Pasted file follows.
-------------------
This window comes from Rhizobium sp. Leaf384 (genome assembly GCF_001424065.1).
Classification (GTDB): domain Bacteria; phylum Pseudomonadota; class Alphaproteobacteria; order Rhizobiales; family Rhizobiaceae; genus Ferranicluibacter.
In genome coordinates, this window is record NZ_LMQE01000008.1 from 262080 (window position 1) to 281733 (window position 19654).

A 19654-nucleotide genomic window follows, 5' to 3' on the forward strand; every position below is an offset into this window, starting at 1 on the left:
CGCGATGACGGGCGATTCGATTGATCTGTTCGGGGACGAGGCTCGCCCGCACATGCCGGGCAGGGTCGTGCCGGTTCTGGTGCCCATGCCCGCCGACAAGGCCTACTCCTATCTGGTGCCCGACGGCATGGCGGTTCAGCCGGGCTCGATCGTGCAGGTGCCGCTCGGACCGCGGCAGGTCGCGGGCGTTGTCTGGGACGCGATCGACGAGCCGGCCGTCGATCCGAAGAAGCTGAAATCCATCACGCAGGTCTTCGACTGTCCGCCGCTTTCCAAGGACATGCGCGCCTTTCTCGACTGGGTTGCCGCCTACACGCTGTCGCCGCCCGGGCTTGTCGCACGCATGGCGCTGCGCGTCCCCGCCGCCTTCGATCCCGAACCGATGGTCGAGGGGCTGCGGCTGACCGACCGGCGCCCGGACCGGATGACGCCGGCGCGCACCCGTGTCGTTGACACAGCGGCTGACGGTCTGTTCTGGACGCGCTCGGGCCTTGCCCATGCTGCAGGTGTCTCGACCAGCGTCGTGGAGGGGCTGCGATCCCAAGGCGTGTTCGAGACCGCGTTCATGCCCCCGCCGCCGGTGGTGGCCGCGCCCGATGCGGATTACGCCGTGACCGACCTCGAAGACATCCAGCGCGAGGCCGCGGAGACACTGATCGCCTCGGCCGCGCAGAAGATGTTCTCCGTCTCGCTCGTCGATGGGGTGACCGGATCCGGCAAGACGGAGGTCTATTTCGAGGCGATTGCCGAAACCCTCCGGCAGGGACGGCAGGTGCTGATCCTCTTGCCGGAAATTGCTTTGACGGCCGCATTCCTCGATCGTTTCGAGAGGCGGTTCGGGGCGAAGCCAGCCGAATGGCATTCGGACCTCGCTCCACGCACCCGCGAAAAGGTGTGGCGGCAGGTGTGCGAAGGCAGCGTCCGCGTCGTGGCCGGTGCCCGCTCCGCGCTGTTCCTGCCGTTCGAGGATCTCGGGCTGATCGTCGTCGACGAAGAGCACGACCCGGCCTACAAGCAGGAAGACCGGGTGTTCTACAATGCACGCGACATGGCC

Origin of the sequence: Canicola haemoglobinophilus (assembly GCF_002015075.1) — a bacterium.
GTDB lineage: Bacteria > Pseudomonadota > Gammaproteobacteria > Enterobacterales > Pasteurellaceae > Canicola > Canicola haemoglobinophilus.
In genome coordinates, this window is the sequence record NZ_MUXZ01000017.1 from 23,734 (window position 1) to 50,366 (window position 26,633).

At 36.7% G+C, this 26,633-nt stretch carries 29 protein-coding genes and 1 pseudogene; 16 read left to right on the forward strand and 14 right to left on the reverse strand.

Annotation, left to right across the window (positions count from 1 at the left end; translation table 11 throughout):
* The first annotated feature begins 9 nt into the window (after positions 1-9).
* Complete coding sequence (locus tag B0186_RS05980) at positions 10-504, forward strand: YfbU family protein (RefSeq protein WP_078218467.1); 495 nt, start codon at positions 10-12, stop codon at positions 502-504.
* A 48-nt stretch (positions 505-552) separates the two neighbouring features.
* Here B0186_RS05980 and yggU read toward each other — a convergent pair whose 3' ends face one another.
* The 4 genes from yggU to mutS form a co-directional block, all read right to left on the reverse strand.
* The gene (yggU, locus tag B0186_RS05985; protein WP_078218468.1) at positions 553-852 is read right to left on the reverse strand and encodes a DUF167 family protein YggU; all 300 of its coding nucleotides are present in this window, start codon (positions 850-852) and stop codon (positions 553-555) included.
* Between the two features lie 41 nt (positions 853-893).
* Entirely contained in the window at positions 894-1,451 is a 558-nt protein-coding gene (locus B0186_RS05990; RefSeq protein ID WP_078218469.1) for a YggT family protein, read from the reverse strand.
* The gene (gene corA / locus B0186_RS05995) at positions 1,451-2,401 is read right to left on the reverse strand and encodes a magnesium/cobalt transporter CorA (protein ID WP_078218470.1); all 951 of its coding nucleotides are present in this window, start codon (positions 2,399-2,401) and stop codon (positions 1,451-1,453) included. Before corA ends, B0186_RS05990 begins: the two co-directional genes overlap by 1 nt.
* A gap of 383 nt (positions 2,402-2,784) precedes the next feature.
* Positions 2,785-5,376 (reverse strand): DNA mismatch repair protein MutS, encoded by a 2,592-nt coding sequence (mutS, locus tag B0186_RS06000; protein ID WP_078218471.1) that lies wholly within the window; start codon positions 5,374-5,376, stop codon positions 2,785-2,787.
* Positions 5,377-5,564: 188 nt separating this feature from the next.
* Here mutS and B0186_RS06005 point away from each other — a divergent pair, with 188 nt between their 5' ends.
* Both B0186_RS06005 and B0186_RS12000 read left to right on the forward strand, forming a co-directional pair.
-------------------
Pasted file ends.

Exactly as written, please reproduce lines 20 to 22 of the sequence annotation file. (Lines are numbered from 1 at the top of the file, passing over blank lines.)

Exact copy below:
* A gap of 383 nt (positions 2,402-2,784) precedes the next feature.
* Positions 2,785-5,376 (reverse strand): DNA mismatch repair protein MutS, encoded by a 2,592-nt coding sequence (mutS, locus tag B0186_RS06000; protein ID WP_078218471.1) that lies wholly within the window; start codon positions 5,374-5,376, stop codon positions 2,785-2,787.
* Positions 5,377-5,564: 188 nt separating this feature from the next.